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Odetta Gordon

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Information about Odetta Gordon

Profile image of Odetta Gordon

Profession

Category:
CivicMakers
MusicMakers
Occupation(s):
Civil Rights Activist
Folk Singer
Songwriter

Favorites

Favorite Color:
Purple
Favorite Food:
All Food
Favorite Time of Year:
Fall, Spring
Favorite Vacation Spot:
Home
Favorite Quote:
God Bless You.

Birthplace

Born:
12/31/1930
Birth Location:
Birmingham, Alabama

Profession

Category:
CivicMakers
MusicMakers
Occupation(s):
Civil Rights Activist
Folk Singer
Songwriter

Favorites

Favorite Color:
Purple
Favorite Food:
All Food
Favorite Time of Year:
Fall, Spring
Favorite Vacation Spot:
Home
Favorite Quote:
God Bless You.

Birthplace

Born:
12/31/1930
Birth Location:
Birmingham
See how Odetta Gordon is related to other HistoryMakers

Biography

Anointed as the queen of American folk music by Dr. Martin Luther King, Jr., Odetta Gordon, a coloratura soprano, was born Odetta Holmes on December 31, 1930 in Birmingham, Alabama. When she lost her father, Rueben Holmes, at a young age, her mother, Flora, remarried and gave the children their stepfather’s name, Felious. Moving to Los Angeles with her family in 1936 at age six, Odetta began studying classical music. After graduating from high school, she attended Los Angeles City College where she study classical opera before being introduced to folk music.

In 1947, Odetta began her professional touring in the musical Finian’s Rainbow. Her first job as a folksinger came in San Francisco, where she quickly won over audiences. In 1953, when she came to New York, Harry Belafonte and Pete Seeger were instrumental in introducing her to larger audiences. In 1959, Belafonte included her in a major television special, which made her name nationally known. In 1954, Odetta recorded her first album for Fantasy Records. In 1963, she released Folk Songs, which became one of the year’s best-selling folk albums.

As an activist for social change, Odetta performed at the 1963 March on Washington and took part in the March on Selma. She performed for President Kennedy and his cabinet on the nationally televised civil rights special, Dinner with the President. Her career blossomed during the golden years of folk music when she began recording albums for Vanguard Records. Odetta has sung with symphony orchestras and in operas all over the world and has been a featured performer everywhere in the country, including the Newport Folk Festivals and in her solo concerts at Carnegie Hall.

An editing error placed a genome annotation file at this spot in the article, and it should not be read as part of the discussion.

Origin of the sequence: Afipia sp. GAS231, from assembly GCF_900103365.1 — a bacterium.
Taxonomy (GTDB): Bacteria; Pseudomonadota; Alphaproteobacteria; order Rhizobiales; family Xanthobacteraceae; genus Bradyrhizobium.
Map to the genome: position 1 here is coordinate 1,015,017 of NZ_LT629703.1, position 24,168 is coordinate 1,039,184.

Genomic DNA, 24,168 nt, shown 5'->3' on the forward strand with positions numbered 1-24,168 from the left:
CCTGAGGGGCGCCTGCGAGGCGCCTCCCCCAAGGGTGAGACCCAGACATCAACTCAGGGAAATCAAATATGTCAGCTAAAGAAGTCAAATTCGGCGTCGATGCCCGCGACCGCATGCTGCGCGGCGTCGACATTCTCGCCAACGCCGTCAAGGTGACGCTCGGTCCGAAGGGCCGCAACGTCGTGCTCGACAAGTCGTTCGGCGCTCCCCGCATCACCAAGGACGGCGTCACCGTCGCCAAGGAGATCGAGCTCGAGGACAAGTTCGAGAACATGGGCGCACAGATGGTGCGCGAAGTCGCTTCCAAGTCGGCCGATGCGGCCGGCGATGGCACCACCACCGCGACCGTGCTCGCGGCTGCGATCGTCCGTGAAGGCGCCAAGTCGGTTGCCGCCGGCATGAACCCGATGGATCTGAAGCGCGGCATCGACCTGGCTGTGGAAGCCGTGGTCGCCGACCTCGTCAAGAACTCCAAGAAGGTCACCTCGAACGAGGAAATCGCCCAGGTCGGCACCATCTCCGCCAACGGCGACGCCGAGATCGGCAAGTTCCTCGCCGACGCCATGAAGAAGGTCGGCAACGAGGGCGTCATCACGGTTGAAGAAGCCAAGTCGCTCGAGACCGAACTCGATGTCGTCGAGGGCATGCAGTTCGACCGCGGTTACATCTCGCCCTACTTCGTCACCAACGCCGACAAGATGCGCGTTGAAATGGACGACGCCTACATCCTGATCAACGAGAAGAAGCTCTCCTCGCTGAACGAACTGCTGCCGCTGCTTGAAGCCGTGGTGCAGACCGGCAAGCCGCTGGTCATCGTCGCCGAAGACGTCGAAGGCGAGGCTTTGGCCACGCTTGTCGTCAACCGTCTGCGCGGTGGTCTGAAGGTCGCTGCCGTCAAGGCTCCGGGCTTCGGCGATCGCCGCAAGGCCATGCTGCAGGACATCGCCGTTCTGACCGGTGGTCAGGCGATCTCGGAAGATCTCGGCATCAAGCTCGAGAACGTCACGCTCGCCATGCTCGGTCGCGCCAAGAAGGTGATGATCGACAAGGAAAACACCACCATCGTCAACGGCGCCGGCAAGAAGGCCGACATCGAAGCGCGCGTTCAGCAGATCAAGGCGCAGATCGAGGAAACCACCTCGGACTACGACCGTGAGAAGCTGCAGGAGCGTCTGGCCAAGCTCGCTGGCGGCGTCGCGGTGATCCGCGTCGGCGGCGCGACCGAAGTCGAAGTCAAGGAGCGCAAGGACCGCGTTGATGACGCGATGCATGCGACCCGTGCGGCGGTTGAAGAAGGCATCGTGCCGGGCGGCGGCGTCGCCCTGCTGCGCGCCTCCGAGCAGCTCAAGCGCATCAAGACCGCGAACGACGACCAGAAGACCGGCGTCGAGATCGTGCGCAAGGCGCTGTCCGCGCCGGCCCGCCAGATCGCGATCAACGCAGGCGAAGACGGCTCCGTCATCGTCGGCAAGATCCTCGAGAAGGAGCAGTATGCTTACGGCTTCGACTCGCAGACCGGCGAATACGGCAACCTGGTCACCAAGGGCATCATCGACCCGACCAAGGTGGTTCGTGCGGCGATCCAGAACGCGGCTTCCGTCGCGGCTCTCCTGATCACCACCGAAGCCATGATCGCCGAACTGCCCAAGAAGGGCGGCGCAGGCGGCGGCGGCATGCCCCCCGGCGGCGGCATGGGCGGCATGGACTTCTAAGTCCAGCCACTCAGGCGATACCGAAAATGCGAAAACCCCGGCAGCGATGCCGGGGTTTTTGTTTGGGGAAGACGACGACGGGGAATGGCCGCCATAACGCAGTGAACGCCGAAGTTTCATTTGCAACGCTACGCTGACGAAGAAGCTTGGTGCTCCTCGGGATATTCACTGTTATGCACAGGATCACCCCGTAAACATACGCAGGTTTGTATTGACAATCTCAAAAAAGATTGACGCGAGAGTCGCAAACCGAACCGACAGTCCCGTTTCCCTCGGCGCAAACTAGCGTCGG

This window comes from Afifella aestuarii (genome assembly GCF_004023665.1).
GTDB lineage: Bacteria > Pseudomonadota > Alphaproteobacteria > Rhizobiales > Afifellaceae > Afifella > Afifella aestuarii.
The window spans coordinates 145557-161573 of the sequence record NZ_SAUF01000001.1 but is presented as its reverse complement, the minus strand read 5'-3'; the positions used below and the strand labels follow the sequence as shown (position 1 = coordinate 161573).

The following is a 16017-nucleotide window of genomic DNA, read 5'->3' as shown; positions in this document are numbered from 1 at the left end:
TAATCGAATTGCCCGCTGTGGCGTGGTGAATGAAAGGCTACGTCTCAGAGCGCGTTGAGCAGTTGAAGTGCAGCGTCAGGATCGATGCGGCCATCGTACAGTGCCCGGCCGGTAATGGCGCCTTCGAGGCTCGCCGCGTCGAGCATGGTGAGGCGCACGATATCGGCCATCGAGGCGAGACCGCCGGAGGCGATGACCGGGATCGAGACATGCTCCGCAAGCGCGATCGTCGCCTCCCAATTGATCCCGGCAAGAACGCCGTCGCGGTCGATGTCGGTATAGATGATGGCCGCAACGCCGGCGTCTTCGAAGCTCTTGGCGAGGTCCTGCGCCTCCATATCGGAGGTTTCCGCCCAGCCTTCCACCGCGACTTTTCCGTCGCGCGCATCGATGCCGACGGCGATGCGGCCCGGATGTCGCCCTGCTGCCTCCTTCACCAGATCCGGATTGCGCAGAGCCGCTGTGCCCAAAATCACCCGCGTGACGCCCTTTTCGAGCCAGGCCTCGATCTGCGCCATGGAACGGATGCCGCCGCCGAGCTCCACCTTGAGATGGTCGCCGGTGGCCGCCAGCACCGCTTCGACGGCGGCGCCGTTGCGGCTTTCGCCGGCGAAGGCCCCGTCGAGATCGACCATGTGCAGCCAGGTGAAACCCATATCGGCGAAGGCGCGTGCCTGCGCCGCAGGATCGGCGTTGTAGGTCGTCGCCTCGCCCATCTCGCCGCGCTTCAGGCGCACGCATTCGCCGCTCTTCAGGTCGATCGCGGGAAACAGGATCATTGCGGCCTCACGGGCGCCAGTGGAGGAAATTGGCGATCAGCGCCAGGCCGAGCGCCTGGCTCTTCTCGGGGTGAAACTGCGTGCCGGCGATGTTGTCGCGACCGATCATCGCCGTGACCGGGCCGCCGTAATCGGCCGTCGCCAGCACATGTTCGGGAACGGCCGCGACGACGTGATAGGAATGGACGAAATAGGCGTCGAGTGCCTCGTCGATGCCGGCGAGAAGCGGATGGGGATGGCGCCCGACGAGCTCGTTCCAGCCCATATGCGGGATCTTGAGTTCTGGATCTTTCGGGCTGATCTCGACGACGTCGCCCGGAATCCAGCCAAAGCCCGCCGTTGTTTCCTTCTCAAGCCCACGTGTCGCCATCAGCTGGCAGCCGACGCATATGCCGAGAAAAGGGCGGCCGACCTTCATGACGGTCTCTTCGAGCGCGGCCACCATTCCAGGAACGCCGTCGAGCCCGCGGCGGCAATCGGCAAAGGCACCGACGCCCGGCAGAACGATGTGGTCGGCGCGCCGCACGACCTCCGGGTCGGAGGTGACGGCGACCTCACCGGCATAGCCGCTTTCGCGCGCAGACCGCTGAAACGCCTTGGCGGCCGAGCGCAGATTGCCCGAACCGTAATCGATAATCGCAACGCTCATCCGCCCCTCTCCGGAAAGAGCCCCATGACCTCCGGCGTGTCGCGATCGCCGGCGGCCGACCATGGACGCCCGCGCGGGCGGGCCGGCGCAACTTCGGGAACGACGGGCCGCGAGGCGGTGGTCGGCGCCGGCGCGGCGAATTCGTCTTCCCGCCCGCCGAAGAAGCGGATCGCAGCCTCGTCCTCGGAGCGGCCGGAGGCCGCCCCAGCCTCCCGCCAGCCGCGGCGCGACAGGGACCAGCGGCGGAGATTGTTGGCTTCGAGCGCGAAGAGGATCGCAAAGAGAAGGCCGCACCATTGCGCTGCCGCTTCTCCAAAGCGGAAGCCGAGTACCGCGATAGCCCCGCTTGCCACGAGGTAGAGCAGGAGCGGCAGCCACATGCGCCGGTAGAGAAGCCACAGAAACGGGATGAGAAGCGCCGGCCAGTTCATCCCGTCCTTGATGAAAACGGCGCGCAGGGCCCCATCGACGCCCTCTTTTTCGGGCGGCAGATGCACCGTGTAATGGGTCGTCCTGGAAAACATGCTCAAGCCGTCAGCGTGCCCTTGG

Odetta has also acted in films such as The Autobiography of Miss Jane Pittman and has starred in countless television specials, such as BBC-TV’s Concert Special, Talking Bob Dylan Blues. She has also hosted the Montreux Jazz Festival. Having been inspired by the great contralto Marian Anderson and having herself inspired such revered artists as Bob Dylan, Joan Baez and Janis Joplin, it is no wonder that among her countless other achievements, her album, Blues Everywhere I Go (2000), was nominated for a Grammy. In 1999, Odetta was awarded the National Medal of Arts & Humanities by President Bill Clinton and the first lady. On Saturday, March 24, 2007, Odetta was honored by the World Folk Music Association with a lifetime tribute concert called, ODETTA – A Celebration of Life & Music at the Northern Virginia Community College in Alexandria, Virginia.

Odetta passed away on December 2, 2008 at the age of 77.

Odetta was interviewed by The HistoryMakers on March 17, 2006.

See how Odetta Gordon is related to other HistoryMakers
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  • Tape: 1 Story: 1 - Slating of Odetta Gordon's interview
  • Tape: 1 Story: 2 - Odetta Gordon lists her favorites
  • Tape: 1 Story: 3 - Odetta Gordon describes her childhood in Birmingham, Alabama and Los Angeles, California
  • Tape: 1 Story: 4 - Odetta Gordon talks about her mother and her biological father
  • Tape: 1 Story: 5 - Odetta Gordon recalls her mother supporting the family after her stepfather's hospitalization
  • Tape: 1 Story: 6 - Odetta Gordon describes her grandparents
  • Tape: 1 Story: 7 - Odetta Gordon describes Hollywood's portrayal of African Americans
  • Tape: 1 Story: 8 - Odetta Gordon recalls positive role models from her childhood
  • Tape: 1 Story: 9 - Odetta Gordon describes early influences on her music
  • Tape: 1 Story: 10 - Odetta Gordon describes the early influences on her interest in music